Leading Article: Tourism mirrors the world's dangers

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The Independent Online
By and large, tourism is a surprisingly safe activity, probably not much riskier than crossing the street to pick up a brochure. Considering that it is becoming the world's largest industry, with about a million and a half people travelling every day, the death rate could be much higher. That is why the murder of a British tourist in Egypt can still make headlines.

People expect to be safe on holiday because it is a relatively innocent activity (except in environmental terms). Cosseted by tour operators and ensconced in modern hotels, tourists take so much of their familiar life with them that risks seem unreal. This perception is reinforced by a residual belief that guests should be a protected species, which they often are for financial rather than traditional reasons. The income they generate is so important to many countries that they are given privileges and protection denied to local people.

One look at the travel advisory notices put out by the Foreign Office and the US State Department presents a darker picture, however. The opening and closing of different parts of the world to tourism, and the warnings attached to many parts that remain open, reveal greater dangers than the brochures suggest. The threats are not confined to poorer countries. Parts of the US can be as risky to visit as southern Egypt. Tourists are tempting targets everywhere because they usually carry more money and valuables than locals.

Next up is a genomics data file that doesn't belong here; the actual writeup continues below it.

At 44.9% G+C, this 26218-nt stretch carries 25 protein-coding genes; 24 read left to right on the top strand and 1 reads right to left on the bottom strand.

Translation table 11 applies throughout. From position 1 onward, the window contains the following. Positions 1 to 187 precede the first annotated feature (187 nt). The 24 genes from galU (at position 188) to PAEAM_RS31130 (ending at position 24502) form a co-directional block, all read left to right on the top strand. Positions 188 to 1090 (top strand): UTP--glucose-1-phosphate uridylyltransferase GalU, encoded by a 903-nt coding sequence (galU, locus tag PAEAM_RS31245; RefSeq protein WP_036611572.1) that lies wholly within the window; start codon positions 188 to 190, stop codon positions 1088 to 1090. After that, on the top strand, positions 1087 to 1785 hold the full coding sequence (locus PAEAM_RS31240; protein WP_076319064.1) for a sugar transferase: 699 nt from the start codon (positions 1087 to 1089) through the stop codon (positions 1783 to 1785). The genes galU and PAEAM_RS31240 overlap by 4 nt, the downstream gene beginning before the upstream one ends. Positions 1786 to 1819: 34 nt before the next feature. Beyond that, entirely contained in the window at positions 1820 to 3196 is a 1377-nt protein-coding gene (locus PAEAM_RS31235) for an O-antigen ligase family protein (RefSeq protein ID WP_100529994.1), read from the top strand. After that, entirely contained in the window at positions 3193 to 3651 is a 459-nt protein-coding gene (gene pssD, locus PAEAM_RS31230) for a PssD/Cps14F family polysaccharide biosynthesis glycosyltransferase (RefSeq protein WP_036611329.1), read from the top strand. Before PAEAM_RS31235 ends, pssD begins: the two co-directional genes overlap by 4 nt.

In Egypt, however, they have also become a target for terrorists because of their importance to the national economy. Killing them hits the government where it hurts most - in its balance of payments. In Algeria, too, foreign nationals have been targeted by Muslim fundamentalists with similar hopes of destabilising the government.

If the habit spreads of attacking foreign visitors for political reasons, the tourist map of the world could change more sharply. The prospect of being killed for being foreign will feel more threatening than that of being robbed for one's wallet or handbag.

As one area closes, however, others open. Beirut, Albania and Cuba, for instance, are now reaching out for tourists. A multinational industry that generates dollars 3,400bn a year will always attract new investors, find new outlets and encourage governments to protect its customers. Human curiosity about the way other people live will continue to provide the demand for its services. That curiosity can be a glue that helps bind humanity - a much-needed glue, since the varying levels of risk provide a disturbing map of the many social and political fissures around the globe.